Created on Saturday, 15 February 2014 Written by MICHAEL GROSSBERG, The Columbus Dispatch
COLUMBUS, Ohio (AP) — When the reborn Memorial Hall opened as the Center for Science and Industry in 1964, a Columbus advertising executive's dream had come to pass at last.
Sandy Hallock's idea, inspired by a visit to the Museum of Science and Industry in Chicago, took six years to pull off. It required the help of area business leaders and the Franklin County Historical Society, as well as $502,000 in county funding to renovate the hall in downtown Columbus.
Five decades and one significant move later, the nonprofit center is viewed as a standout among its peers.
"COSI is one of our leading institutions, and not just in the United States," said Anthony Rock, president and CEO of the Association of Science-Technology Centers, a nonprofit organization encompassing nearly 600 centers and museums in more than 40 countries.
"COSI is at the top in serving its community and using science very effectively in delivering its message."
The center moved in late 1999 to the former site of Central High School, less than a mile from its original home, which is now county offices. And it's getting a head start on celebrating its March 29 milestone, with the opening this past week of an exhibit called "50 Years of COSI."
Much of COSI's success thus far is rooted in its ability to make science and industry accessible, engaging and entertaining.
"COSI is in the top tier of science centers nationwide in terms of creativity, content, education, inspiration and the spirit and talent that the team brings to every guest every day," said Kathryn Sullivan, a former astronaut who brought "star power" to COSI as its leader from 1996 to 2006.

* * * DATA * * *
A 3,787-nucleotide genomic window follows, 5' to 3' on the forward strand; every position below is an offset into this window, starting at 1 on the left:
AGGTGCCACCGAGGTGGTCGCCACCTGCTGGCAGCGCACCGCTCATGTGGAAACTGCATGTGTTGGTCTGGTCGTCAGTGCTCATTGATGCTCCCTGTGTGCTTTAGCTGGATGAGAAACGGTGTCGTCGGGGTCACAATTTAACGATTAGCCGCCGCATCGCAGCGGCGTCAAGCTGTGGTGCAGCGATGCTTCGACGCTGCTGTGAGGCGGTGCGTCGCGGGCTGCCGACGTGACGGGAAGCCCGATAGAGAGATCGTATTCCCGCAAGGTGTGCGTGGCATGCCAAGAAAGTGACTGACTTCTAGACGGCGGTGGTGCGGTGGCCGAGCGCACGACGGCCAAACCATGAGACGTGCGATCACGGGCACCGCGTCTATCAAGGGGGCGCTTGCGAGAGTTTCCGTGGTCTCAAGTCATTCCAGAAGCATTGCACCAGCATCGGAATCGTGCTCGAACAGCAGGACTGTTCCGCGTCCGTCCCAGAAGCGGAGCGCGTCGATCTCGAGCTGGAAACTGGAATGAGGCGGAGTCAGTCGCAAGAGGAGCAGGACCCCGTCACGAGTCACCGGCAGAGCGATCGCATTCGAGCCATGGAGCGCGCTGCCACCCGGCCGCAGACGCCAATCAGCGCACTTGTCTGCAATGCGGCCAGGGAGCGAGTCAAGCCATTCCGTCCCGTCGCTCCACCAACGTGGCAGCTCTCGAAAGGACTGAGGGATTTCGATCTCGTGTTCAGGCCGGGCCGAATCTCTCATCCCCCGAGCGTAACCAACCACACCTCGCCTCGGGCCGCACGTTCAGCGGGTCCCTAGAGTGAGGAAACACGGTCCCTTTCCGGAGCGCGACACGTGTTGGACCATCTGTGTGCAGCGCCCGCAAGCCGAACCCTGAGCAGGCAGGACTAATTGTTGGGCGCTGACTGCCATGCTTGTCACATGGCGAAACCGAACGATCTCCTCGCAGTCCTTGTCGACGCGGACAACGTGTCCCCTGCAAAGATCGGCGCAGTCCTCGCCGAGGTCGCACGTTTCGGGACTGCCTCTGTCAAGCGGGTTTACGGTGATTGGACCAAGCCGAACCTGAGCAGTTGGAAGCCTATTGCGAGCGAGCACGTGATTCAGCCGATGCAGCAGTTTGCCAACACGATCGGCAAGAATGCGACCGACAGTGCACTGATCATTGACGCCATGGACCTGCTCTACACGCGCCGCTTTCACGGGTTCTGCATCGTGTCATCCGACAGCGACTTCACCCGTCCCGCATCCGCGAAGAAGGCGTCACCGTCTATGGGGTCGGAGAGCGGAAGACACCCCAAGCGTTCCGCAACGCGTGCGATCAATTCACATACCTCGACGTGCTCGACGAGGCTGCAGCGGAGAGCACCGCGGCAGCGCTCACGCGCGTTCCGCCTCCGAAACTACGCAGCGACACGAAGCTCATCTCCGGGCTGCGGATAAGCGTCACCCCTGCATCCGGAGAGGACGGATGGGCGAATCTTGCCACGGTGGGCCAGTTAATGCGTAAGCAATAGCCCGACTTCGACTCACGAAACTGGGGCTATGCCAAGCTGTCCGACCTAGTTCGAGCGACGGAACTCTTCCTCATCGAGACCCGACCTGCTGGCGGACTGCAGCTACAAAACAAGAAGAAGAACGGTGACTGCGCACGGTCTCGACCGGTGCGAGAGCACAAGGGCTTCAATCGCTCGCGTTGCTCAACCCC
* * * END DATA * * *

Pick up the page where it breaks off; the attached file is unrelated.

"The core of its DNA is solid science — based on solid educational research and design — in a wrapper that seems to just be fun."
Using a range of exhibits, the center has worked throughout its history to make science education cool.
For example, visitors to the old site might recall the original Foucault Pendulum, modeled after an 1851 experiment by the French scientist Jean Foucault proving that Earth rotates.
Or maybe the simulated Coal Mine, with its inky black walls and real mining equipment, rings a bell.
At the current location, the traveling exhibit "Titanic" drew a record 226,000 visitors during its six-month run in 2005. Five years later, it returned.
"Science centers like COSI are special places for opening the imagination of kids and adults to the scientific laws that make our universe work," said John Beacom, an Ohio State University professor of physics and astronomy, whose teenage daughter has visited the center since she was 3.
Younger people are drawn to the hands-on atmosphere, with 300-plus interactive options spread throughout themed areas such as Gadgets, Life, Progress and Space.